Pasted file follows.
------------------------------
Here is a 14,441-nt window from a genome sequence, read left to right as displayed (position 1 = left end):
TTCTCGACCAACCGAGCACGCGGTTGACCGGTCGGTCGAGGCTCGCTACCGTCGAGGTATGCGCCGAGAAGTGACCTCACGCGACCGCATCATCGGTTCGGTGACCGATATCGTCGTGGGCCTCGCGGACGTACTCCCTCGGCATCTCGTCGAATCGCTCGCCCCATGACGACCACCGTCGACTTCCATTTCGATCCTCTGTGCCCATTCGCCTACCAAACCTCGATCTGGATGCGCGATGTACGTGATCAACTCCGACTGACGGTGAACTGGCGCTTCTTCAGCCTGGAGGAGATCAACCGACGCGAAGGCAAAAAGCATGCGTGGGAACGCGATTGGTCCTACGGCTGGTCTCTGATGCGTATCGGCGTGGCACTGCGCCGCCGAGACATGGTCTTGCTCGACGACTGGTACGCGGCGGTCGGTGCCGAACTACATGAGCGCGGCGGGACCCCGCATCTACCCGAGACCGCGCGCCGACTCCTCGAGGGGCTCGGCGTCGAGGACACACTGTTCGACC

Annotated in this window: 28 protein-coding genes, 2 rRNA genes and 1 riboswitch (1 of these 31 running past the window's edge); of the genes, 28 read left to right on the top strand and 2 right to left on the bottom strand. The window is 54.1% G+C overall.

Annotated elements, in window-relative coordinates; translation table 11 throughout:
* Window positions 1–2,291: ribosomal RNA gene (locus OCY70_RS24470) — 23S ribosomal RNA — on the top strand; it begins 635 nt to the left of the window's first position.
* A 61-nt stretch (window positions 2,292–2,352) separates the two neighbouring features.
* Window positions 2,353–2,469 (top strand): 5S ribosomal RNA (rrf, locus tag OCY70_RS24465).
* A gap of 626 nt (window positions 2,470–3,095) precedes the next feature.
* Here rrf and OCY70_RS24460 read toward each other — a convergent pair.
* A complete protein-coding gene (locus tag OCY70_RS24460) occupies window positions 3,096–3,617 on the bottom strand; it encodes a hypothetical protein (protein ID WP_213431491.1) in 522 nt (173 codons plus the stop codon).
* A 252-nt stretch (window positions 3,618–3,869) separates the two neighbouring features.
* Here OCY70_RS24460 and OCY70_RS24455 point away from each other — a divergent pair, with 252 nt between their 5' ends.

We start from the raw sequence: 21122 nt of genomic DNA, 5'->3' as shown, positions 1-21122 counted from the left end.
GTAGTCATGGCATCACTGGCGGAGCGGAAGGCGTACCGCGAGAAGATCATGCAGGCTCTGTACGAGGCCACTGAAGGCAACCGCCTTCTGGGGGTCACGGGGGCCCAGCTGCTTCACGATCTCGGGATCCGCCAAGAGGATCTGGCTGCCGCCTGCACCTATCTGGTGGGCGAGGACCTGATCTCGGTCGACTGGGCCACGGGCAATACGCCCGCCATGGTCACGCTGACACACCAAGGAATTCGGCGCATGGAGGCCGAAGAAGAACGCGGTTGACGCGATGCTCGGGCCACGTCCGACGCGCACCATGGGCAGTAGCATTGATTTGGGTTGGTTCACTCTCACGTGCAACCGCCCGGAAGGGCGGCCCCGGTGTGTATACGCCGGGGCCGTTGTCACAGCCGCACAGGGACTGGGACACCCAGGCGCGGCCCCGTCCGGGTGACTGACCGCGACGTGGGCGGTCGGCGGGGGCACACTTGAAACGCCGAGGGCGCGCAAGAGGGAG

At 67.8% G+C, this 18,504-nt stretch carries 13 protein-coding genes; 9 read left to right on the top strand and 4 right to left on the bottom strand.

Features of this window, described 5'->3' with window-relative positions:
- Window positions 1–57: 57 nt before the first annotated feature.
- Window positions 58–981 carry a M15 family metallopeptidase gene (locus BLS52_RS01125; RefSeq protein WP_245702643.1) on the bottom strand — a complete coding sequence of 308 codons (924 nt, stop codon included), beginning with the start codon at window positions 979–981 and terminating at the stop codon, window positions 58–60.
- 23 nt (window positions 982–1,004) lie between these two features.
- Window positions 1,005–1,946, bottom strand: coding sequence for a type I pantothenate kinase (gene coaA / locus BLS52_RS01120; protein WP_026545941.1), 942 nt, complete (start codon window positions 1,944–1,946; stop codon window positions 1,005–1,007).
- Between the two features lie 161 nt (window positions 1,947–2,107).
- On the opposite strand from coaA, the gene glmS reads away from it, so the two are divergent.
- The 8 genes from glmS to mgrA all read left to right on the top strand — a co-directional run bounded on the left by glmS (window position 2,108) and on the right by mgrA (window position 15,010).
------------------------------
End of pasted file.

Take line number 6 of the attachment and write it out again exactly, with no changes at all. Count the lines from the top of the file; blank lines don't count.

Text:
* A 61-nt stretch (window positions 2,292–2,352) separates the two neighbouring features.